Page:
What does “endemic” mean?
The World Health Organization’s (WHO) announcement on May 5 that COVID-19 is no longer an international public health emergency has raised hopes that the pandemic is on its way to becoming endemic.
Epidemiologists say a disease is endemic when its presence becomes steady in a particular region, or at least predictable, as with seasonal influenza. But there’s no consensus on the conditions for meeting this benchmark. By this broad definition, endemicity doesn’t necessarily mean a disease is rare or common, mild or severe. For example, infection rates can still be high; they just have to remain static. Malaria, which is endemic in dozens of countries, mostly in sub-Saharan Africa, has killed more than six hundred thousand people each year.
What does public health policy look like when a disease becomes endemic?
An endemic disease can still (and often does) require a robust policy response. The United States and many other countries urge individuals to get a flu vaccination each year, and they promote practices such as frequent handwashing and covering one’s mouth and nose when coughing or sneezing. For malaria and HIV, which are also endemic, various global initiatives are ongoing to develop more effective and accessible prevention tools. However, the responses are typically not as intense as those during a pandemic, when surging infections prompt the type of tight restrictions seen throughout the COVID-19 crisis.
Is COVID-19 becoming an endemic disease?
It’s still too early to tell, although there are many encouraging signs. The WHO lifted its PHEIC—or public health emergency of international concern—designation for COVID-19 after more than year of downward trends in hospitalizations and deaths, as well as rising levels of immunity worldwide.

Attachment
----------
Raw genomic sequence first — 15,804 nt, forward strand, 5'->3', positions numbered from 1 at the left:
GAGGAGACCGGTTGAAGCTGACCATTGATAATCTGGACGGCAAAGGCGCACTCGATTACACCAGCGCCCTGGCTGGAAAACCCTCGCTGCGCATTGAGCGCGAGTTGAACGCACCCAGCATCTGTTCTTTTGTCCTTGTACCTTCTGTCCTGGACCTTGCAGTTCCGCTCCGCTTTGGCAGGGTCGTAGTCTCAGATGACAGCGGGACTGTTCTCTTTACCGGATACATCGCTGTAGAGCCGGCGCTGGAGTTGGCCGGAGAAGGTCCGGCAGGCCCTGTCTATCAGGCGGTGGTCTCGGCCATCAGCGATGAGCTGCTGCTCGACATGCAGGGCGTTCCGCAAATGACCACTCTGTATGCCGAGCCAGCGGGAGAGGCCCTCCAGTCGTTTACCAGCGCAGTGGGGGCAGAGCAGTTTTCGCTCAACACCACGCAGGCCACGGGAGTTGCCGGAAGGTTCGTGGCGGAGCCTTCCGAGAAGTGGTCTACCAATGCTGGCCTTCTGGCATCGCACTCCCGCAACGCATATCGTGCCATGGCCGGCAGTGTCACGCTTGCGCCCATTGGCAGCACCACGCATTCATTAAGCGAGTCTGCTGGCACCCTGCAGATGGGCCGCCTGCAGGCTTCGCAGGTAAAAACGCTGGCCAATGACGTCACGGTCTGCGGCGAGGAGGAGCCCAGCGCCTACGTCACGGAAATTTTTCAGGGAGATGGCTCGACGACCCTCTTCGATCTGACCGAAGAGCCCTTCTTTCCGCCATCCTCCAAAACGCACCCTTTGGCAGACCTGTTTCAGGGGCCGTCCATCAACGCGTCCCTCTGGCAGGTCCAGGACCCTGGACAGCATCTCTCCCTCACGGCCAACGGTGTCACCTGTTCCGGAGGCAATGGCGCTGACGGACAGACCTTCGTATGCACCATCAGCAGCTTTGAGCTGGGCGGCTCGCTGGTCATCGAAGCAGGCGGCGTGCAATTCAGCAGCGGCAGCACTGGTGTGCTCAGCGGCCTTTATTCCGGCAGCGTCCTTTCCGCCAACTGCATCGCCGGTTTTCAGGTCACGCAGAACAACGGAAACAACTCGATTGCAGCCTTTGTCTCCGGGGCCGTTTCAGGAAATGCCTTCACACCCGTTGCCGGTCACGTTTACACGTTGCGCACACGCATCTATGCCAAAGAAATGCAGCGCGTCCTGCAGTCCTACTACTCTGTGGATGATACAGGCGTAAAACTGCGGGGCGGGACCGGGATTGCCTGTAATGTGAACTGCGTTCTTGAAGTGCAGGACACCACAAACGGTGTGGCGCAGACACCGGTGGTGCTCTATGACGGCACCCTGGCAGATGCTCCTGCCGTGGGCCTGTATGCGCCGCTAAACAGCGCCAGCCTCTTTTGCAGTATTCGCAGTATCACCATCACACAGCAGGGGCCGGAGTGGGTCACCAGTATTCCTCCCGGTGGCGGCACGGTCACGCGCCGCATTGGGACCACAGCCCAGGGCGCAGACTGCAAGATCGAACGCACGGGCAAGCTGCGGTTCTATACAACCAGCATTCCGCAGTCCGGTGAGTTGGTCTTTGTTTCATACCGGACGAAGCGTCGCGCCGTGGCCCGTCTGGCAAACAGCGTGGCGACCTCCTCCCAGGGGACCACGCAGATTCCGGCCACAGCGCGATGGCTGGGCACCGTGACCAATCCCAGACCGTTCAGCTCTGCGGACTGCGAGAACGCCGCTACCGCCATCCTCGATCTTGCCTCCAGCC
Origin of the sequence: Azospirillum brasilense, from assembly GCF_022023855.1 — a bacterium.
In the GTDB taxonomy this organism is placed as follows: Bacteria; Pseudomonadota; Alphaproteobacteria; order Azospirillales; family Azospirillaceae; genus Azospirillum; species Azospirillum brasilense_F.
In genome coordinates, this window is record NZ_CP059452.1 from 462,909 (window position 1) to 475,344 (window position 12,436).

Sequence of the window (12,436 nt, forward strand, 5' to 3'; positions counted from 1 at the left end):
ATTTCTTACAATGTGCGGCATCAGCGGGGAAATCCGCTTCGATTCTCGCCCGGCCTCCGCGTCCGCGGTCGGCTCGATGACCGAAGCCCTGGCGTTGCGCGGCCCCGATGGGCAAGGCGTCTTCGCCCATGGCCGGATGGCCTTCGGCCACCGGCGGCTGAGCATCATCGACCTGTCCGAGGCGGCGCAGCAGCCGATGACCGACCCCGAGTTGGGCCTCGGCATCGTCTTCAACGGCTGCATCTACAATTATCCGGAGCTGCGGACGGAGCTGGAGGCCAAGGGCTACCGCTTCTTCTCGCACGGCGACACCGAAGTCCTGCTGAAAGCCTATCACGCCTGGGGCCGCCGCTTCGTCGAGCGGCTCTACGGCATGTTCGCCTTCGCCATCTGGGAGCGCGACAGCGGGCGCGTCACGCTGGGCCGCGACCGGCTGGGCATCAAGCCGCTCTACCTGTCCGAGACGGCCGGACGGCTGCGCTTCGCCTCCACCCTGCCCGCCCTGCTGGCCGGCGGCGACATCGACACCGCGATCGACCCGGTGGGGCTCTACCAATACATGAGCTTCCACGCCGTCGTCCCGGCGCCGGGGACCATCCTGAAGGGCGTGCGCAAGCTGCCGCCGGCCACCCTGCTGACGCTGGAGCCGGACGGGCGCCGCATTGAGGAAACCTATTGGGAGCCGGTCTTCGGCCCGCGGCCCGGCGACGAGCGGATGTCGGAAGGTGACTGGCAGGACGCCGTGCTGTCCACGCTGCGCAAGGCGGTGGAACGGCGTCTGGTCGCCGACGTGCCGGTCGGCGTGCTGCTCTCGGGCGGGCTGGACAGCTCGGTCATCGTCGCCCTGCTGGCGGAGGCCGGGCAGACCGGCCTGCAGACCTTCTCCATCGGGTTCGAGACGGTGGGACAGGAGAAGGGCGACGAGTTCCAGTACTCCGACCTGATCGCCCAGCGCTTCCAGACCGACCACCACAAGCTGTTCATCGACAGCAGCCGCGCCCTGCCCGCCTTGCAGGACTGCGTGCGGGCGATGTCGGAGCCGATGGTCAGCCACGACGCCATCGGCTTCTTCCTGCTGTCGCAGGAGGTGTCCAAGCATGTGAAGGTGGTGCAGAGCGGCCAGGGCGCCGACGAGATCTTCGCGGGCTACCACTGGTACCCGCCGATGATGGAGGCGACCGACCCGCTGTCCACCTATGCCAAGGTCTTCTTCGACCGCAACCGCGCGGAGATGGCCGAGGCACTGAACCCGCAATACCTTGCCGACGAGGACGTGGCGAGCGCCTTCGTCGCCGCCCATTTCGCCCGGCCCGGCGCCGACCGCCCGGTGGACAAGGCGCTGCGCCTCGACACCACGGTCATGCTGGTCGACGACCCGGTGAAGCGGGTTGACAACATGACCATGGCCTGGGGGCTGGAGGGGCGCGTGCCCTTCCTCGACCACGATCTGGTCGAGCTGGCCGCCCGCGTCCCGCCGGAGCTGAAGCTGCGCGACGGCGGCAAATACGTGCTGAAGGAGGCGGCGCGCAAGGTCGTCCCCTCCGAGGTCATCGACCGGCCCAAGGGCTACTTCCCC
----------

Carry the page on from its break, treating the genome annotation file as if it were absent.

However, ending the PHEIC doesn’t mean the pandemic is over or that COVID-19 has become endemic. The WHO will now transition to making recommendations for the long-term management of the pandemic, acknowledging that risks remain high and that there are uncertainties for its evolution.
Many countries are already loosening pandemic-related restrictions as the spread and severity of COVID-19 declines. The United States officially lifted its federal public health emergency on May 11, 2023, ending the funding that granted free access to testing, vaccinations, and antiviral treatments and allowed for automatic reenrollment in the public insurance plan known as Medicaid. China, which had some of the strictest COVID-19 regulations earlier in the pandemic, has even lifted its more rigid measures. Several other countries, such as Canada, Mexico, Spain, and the United Kingdom, have moved closer toward treating the disease as endemic, leaving almost no major COVID-19 restrictions in place.
What are the risks of prematurely thinking the pandemic is over?
The predominant risk is that the world will again find itself largely unprepared in the face of a more dangerous variant of the virus, and the possibility remains that a variant could emerge against which existing vaccines are ineffective.
Complacency and government inaction contributed to the devastating surge of the delta variant across India in early 2021. And the United States found itself scrambling as the omicron variant spread like wildfire at the end of that year, without sufficient tests and other supplies to manage the record infection levels. U.S. health officials say the majority of Americans have been infected with COVID-19 at least once, but they caution people not to presume they have protection for the future.
What should governments do until the world reaches an equilibrium with COVID-19?
The best-case scenario is that broad immunity from vaccination and previous infections indeed prompt the transition to endemic COVID-19, but that is just one possibility. Governments should be prepared to handle the worst, such as a case in which the world’s current vaccines are unable to defend against a new variant.
The WHO continues to advocate for vaccination, particularly across Africa and parts of the Middle East where small portions of the population are immunized. Experts also urge dedicating more resources toward developing vaccines and treatments and making them more widely available. Scaling up testing capabilities and improving monitoring and surveillance networks are also high on the list, since having accurate, regular measurements of infection levels in a community allows officials to implement the most effective response.
Will Merrow helped create the graphic for this In Brief.